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A Process of Discovery

David Hinton turned his chemical engineering studies into a 22-year investment career.

David Hinton (’95) acknowledges that his 22-year career in the investment field with Boston Partners represents an odd turn for a chemical engineering major.

Dig deeper into Hinton’s backstory, however, and his move from studying thermodynamics, fluid mechanics, and energy transfer to making buy, sell, or hold recommendations isn’t as far-fetched as it might seem initially.

David Hinton (’95)After all, Hinton, a Cleveland native drawn to Northwestern by its strong academics, Big Ten status, and Midwestern location, had planned on majoring in economics until a high school teacher, recognizing his aptitude in math and science, encouraged him to explore engineering.

Once at Northwestern, Hinton enjoyed discovering in his engineering courses how to research, create, and refine processes. Ultimately though, he didn’t see himself pursuing chemical engineering’s traditional paths in process- and plant-support roles. Instead, he envisioned himself in the business world, perhaps working his way through investment banking and private equity before someday running companies.

Lively, inspired conversations with his adviser, chemical engineering professor Julio M. Ottino, helped Hinton realize his undergraduate studies and professional ambitions were closer to each other than he imagined. As Ottino spoke about marrying left-brain analytical skills with right-brain creativity—a prelude to the whole-brain engineering mindset Ottino would champion as dean of Northwestern Engineering from 2005 to 2023—Hinton felt empowered and confident.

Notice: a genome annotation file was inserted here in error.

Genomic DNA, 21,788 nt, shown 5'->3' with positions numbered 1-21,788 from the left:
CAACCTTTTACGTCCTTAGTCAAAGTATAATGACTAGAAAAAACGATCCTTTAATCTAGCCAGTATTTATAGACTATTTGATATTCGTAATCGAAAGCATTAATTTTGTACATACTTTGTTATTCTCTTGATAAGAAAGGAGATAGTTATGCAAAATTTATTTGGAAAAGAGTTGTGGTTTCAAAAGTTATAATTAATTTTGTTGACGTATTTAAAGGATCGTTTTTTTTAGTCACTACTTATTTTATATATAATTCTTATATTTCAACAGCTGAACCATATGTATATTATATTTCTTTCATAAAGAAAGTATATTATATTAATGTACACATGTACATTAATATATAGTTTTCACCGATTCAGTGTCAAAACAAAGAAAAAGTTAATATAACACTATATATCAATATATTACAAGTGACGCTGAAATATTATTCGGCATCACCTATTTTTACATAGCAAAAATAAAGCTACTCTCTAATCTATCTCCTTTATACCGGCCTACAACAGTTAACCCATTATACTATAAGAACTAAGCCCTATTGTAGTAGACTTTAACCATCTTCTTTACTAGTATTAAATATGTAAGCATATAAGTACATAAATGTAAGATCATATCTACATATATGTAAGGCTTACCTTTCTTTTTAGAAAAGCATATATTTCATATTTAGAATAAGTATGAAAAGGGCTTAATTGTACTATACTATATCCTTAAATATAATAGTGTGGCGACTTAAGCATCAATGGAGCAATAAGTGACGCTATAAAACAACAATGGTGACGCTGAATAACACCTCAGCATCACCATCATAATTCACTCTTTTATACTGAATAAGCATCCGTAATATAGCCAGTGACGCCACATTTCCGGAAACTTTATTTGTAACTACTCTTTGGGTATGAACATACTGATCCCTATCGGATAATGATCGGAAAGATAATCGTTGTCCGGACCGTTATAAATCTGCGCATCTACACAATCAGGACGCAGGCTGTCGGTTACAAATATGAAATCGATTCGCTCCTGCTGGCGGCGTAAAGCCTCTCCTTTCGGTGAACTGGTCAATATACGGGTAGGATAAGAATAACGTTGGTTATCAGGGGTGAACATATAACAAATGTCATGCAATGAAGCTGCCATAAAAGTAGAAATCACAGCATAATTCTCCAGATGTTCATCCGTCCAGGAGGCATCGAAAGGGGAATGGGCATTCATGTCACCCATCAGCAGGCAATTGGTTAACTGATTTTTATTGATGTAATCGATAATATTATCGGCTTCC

“Things aren’t always in a straight line,” he says. “I began to see that the problem- solving and analytical skills I was gaining as a chemical engineering student would be invaluable in any profession I’d choose.”

And while Hinton’s professional career began in more traditional engineering roles—first in environmental engineering, designing wastewater treatment plants and waste remediation systems, followed by a stint at LT V Steel Co.—it wasn’t long before he pursued his business ambitions. He earned an MBA from the Tuck School of Business at Dartmouth College and joined Boston Partners in 2002 as an equity analyst, eventually covering the media, utilities, and insurance industries before joining the firm’s small cap strategy team in 2007.

Things aren’t always in a straight line. I began to see that the problem-solving and analytical skills I was gaining as a chemical engineering student would be invaluable in any profession I’d choose.

David Hinton (’95)Equity Analyst, Boston Partners

Today, Hinton is into his third decade as an equity analyst at Boston Partners, where the meritocracy of investing provides energizing challenges. Focused on creating informative analyses of small-cap stocks, Hinton’s work includes conducting funda- mental research on companies, investigating financial statements, interviewing industry experts, and summoning his chemical engineering background to deconstruct business operations.

“I believe there are some insights that I have over the average investor because I’ve been in the plant and watched manufacturing up close,” he says.

Appreciative of his Northwestern experience, Hinton currently serves as chair of the Murphy Society, the McCormick School of Engineering alumni group that helps shape the school’s education and research priorities by advising the dean on special project funding decisions.

“I’m very loyal to Northwestern and value the opportunity to give my time to help move the school forward,” Hinton says. “It’s exciting to interact with alumni and leader- ship and know Northwestern remains as ambitious as ever.”